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House Committee Approves Alternative Proposal for NSF Funding, Competitiveness

June 17, 2021

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CONTACTS
Christa Wagner, Senior Legislative Analyst

The House Committee on Science, Space, and Technology approved the bipartisan National Science Foundation for the Future Act (H.R. 2225) by voice vote on June 15. The legislation is an alternative proposal to the Endless Frontier Act, which was passed by the full Senate as part of the United States Innovation and Competition Act of 2021 on June 8 [refer to Washington Highlights, June 11].

Chairwoman Eddie Bernice Johnson (D-Texas) in her opening statement noted that American innovation “has been the most important engine of our economic growth for at least the past 100 years. … If we are to remain the world leader in science and technology, we need to act now. But we shouldn’t act rashly. Instead of trying to copy the efforts of our emerging competitors, we should be doubling down on the proven innovation engines we have.”

“America’s continued scientific leadership requires a comprehensive and strategic approach to research and development that provides long-term increased investment and stability across the research ecosystem. It also requires inter-agency collaboration and public-private partnerships,” Ranking Member Frank Lucas (R-Okla.) said in his opening statement.

The committee also approved 12 additional amendments, resulting in several changes to the underlying bill following its initial approval by the research and technology subcommittee on May 13. Like the Endless Frontier Act, the committee-approved House bill aims to increase the country’s research competitiveness through additional investments in the National Science Foundation (NSF), with a total authorized investment of $78 billion over 5 years, compared to the $81 billion passed in the Senate package.

The House bill would also create a new technology directorate within the NSF to enhance translational research, through a $13.2 billion investment over five years, compared to the Senate-passed proposal of $29 billion. “Our proposed Directorate for Science and Engineering Solutions takes the basic research funded by NSF and helps apply those discoveries to solving national challenges from cybersecurity to climate change. We also propose a funding profile for the new directorate that is practical, sustainable, and in balance with the rest of the Foundation,” Lucas stated.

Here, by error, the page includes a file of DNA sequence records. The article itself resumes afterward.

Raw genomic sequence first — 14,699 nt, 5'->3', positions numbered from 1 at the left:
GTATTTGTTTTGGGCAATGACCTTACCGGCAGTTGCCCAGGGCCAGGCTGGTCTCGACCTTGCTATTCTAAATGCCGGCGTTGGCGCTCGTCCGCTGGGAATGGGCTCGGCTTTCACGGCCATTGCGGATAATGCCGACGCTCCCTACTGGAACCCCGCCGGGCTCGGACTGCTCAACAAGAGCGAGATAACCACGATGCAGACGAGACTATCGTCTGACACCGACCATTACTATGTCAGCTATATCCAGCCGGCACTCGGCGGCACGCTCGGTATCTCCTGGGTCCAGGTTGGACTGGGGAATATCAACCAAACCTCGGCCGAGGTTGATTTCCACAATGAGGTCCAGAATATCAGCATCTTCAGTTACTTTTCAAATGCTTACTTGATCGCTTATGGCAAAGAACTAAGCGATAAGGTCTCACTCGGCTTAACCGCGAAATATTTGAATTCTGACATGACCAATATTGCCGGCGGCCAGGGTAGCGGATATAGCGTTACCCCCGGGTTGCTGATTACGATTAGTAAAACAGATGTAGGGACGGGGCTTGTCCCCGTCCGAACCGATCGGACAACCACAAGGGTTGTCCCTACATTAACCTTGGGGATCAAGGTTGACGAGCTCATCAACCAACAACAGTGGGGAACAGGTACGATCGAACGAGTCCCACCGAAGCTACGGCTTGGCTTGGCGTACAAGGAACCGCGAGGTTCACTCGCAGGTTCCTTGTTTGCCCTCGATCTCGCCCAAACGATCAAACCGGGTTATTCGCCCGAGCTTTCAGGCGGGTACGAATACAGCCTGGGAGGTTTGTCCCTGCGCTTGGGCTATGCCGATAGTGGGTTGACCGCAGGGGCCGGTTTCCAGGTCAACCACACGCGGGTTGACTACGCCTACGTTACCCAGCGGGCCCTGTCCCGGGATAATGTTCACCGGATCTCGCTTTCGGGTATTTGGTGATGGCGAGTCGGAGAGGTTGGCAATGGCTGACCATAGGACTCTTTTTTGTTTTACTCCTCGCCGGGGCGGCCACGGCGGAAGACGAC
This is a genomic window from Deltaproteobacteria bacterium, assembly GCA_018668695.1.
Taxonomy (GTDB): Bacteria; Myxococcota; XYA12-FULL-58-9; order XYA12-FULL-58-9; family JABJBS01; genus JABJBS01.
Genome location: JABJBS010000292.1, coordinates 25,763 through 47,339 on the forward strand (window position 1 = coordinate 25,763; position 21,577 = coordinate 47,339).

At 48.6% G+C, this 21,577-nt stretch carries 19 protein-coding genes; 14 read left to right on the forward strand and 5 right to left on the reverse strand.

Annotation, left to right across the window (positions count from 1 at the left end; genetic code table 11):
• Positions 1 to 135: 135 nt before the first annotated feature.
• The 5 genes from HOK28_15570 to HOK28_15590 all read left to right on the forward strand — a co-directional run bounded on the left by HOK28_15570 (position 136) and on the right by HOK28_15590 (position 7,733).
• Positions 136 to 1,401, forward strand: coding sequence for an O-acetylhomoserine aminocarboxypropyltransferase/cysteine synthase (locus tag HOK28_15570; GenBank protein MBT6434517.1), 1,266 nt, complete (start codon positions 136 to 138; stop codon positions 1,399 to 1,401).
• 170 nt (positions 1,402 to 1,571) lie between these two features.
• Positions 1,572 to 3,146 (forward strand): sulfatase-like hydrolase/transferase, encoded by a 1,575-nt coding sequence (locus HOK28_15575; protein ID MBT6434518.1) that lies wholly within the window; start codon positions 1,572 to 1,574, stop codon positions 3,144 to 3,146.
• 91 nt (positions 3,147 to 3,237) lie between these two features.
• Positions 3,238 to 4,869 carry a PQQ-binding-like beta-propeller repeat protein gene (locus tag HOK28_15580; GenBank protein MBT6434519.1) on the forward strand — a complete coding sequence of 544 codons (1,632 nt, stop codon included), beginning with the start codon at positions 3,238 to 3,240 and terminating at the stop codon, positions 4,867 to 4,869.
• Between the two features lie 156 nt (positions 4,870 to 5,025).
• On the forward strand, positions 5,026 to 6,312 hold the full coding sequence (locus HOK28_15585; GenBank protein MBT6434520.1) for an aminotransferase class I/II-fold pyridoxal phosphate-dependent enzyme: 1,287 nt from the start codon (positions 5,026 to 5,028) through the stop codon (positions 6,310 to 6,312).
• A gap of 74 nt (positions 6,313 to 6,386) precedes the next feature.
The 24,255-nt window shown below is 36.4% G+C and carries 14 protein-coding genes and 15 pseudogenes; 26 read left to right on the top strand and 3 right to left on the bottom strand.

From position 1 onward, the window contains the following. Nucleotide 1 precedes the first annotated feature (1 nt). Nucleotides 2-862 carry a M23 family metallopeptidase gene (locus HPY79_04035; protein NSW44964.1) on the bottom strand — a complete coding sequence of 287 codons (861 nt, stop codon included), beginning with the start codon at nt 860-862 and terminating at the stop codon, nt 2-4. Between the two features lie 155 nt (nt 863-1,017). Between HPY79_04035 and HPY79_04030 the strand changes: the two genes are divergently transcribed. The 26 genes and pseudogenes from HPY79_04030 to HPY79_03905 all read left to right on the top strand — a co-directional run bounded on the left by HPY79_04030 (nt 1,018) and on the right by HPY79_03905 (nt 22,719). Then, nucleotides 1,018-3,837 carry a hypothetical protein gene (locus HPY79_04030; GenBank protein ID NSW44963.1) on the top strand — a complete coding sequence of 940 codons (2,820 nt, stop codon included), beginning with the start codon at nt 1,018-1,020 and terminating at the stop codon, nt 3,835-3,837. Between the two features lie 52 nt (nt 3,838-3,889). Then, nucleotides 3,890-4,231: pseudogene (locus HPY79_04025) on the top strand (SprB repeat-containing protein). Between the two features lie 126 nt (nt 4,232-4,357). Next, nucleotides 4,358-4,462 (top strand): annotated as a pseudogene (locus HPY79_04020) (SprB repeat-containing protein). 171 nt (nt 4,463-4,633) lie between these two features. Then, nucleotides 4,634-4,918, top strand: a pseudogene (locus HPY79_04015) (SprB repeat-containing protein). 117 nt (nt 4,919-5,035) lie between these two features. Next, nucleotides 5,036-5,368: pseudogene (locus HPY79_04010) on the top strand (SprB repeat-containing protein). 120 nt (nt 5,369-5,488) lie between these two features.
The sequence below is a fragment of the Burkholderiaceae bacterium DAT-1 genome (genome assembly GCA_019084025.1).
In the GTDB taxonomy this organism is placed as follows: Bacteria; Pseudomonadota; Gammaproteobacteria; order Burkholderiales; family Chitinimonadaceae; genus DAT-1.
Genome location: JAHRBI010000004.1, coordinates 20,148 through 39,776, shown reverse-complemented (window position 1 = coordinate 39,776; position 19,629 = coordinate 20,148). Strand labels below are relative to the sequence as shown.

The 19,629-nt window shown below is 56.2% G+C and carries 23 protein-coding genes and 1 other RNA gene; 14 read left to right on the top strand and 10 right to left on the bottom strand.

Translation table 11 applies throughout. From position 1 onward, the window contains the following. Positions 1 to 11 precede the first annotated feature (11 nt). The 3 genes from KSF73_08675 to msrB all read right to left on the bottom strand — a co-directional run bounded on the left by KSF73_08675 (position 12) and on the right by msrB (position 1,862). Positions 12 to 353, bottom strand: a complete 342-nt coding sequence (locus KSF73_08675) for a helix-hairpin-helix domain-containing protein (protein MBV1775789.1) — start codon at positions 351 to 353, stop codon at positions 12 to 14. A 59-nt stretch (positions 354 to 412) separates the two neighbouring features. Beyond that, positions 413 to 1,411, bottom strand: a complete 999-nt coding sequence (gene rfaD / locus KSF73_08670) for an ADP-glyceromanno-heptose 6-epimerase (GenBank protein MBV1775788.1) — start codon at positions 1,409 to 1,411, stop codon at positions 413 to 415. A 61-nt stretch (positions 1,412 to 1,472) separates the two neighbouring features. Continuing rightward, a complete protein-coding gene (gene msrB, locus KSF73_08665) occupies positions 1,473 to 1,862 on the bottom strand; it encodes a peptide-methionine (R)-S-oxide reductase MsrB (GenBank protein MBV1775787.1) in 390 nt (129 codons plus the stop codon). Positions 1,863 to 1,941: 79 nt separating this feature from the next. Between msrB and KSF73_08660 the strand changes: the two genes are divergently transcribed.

The committee-approved bill also includes measures to address research security within the NSF grantee community. The underlying bill maintained a provision to create a Research Security and Policy office to address issues of research integrity, and the committee approved an amendment to prohibit participation of NSF grantees in foreign talent recruitment programs during the markup.

The bill also aims to increase the STEM workforce pipeline, support professional development activities for students and postdoctoral scholars, and study the mental health and wellbeing of federally-funded student researchers.

The committee also approved the Department of Energy Science for the Future Act (H.R. 3593), which would authorize $50 billion to the department over five years.

A timeline has not been set for consideration of the bills by the full House of Representatives. If passed, the House and Senate will need to reconcile differences between the House bills and the Senate-passed package, which may be accomplished through convening a conference committee.

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